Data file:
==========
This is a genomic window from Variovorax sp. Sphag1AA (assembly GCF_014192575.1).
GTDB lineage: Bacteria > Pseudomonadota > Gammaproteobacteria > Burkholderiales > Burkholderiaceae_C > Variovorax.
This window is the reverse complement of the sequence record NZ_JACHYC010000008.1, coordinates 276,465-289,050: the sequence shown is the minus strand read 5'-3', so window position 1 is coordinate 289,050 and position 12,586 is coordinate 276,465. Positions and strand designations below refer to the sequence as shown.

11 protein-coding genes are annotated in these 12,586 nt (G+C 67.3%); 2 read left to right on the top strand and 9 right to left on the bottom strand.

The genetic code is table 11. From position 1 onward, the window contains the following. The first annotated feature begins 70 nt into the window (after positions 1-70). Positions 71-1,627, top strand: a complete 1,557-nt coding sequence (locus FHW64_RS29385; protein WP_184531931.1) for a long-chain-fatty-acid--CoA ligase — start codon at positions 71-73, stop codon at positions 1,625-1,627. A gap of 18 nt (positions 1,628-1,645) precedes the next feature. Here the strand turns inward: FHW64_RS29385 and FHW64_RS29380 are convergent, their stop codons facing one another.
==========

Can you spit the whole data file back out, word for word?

This is a genomic window from Variovorax sp. Sphag1AA (assembly GCF_014192575.1).
GTDB lineage: Bacteria > Pseudomonadota > Gammaproteobacteria > Burkholderiales > Burkholderiaceae_C > Variovorax.
This window is the reverse complement of the sequence record NZ_JACHYC010000008.1, coordinates 276,465-289,050: the sequence shown is the minus strand read 5'-3', so window position 1 is coordinate 289,050 and position 12,586 is coordinate 276,465. Positions and strand designations below refer to the sequence as shown.

11 protein-coding genes are annotated in these 12,586 nt (G+C 67.3%); 2 read left to right on the top strand and 9 right to left on the bottom strand.

The genetic code is table 11. From position 1 onward, the window contains the following. The first annotated feature begins 70 nt into the window (after positions 1-70). Positions 71-1,627, top strand: a complete 1,557-nt coding sequence (locus FHW64_RS29385; protein WP_184531931.1) for a long-chain-fatty-acid--CoA ligase — start codon at positions 71-73, stop codon at positions 1,625-1,627. A gap of 18 nt (positions 1,628-1,645) precedes the next feature. Here the strand turns inward: FHW64_RS29385 and FHW64_RS29380 are convergent, their stop codons facing one another.